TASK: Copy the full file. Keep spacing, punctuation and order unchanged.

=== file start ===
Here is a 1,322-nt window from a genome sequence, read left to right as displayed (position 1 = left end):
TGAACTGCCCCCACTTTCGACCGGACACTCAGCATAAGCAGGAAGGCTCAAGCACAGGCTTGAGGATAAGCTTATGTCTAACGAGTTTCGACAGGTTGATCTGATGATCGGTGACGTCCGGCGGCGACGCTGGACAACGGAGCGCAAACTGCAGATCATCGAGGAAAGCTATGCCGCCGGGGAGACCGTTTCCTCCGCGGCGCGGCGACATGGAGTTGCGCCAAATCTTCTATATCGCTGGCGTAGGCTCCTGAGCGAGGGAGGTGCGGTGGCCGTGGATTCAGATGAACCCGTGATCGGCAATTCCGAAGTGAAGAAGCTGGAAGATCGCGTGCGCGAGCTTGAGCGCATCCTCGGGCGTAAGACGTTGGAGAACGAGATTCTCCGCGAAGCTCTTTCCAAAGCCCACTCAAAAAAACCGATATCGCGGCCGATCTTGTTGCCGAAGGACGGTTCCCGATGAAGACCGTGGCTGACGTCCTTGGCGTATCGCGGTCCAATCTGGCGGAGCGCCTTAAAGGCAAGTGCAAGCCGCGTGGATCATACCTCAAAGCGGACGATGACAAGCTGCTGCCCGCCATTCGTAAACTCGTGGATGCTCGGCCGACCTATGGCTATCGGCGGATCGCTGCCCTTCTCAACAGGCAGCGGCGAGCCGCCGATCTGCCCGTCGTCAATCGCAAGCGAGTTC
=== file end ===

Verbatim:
Here is a 1,322-nt window from a genome sequence, read left to right as displayed (position 1 = left end):
TGAACTGCCCCCACTTTCGACCGGACACTCAGCATAAGCAGGAAGGCTCAAGCACAGGCTTGAGGATAAGCTTATGTCTAACGAGTTTCGACAGGTTGATCTGATGATCGGTGACGTCCGGCGGCGACGCTGGACAACGGAGCGCAAACTGCAGATCATCGAGGAAAGCTATGCCGCCGGGGAGACCGTTTCCTCCGCGGCGCGGCGACATGGAGTTGCGCCAAATCTTCTATATCGCTGGCGTAGGCTCCTGAGCGAGGGAGGTGCGGTGGCCGTGGATTCAGATGAACCCGTGATCGGCAATTCCGAAGTGAAGAAGCTGGAAGATCGCGTGCGCGAGCTTGAGCGCATCCTCGGGCGTAAGACGTTGGAGAACGAGATTCTCCGCGAAGCTCTTTCCAAAGCCCACTCAAAAAAACCGATATCGCGGCCGATCTTGTTGCCGAAGGACGGTTCCCGATGAAGACCGTGGCTGACGTCCTTGGCGTATCGCGGTCCAATCTGGCGGAGCGCCTTAAAGGCAAGTGCAAGCCGCGTGGATCATACCTCAAAGCGGACGATGACAAGCTGCTGCCCGCCATTCGTAAACTCGTGGATGCTCGGCCGACCTATGGCTATCGGCGGATCGCTGCCCTTCTCAACAGGCAGCGGCGAGCCGCCGATCTGCCCGTCGTCAATCGCAAGCGAGTTC